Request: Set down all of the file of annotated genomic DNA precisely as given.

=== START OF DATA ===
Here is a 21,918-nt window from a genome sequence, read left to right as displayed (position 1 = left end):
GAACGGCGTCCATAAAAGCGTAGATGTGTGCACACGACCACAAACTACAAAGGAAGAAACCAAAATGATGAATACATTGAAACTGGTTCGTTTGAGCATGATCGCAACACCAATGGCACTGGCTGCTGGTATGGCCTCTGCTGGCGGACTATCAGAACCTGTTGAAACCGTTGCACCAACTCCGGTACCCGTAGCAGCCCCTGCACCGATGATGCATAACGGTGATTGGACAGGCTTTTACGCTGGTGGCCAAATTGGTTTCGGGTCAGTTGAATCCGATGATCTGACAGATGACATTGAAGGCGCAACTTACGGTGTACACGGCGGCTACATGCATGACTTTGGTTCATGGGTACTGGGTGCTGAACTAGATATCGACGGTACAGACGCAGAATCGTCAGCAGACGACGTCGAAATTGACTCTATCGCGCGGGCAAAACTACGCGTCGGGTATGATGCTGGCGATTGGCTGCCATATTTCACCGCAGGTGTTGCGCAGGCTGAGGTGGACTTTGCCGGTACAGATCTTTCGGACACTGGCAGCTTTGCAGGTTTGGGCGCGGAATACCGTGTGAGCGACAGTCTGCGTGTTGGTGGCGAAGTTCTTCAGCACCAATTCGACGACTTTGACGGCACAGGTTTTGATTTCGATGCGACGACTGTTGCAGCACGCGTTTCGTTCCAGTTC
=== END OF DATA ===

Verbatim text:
Here is a 21,918-nt window from a genome sequence, read left to right as displayed (position 1 = left end):
GAACGGCGTCCATAAAAGCGTAGATGTGTGCACACGACCACAAACTACAAAGGAAGAAACCAAAATGATGAATACATTGAAACTGGTTCGTTTGAGCATGATCGCAACACCAATGGCACTGGCTGCTGGTATGGCCTCTGCTGGCGGACTATCAGAACCTGTTGAAACCGTTGCACCAACTCCGGTACCCGTAGCAGCCCCTGCACCGATGATGCATAACGGTGATTGGACAGGCTTTTACGCTGGTGGCCAAATTGGTTTCGGGTCAGTTGAATCCGATGATCTGACAGATGACATTGAAGGCGCAACTTACGGTGTACACGGCGGCTACATGCATGACTTTGGTTCATGGGTACTGGGTGCTGAACTAGATATCGACGGTACAGACGCAGAATCGTCAGCAGACGACGTCGAAATTGACTCTATCGCGCGGGCAAAACTACGCGTCGGGTATGATGCTGGCGATTGGCTGCCATATTTCACCGCAGGTGTTGCGCAGGCTGAGGTGGACTTTGCCGGTACAGATCTTTCGGACACTGGCAGCTTTGCAGGTTTGGGCGCGGAATACCGTGTGAGCGACAGTCTGCGTGTTGGTGGCGAAGTTCTTCAGCACCAATTCGACGACTTTGACGGCACAGGTTTTGATTTCGATGCGACGACTGTTGCAGCACGCGTTTCGTTCCAGTTC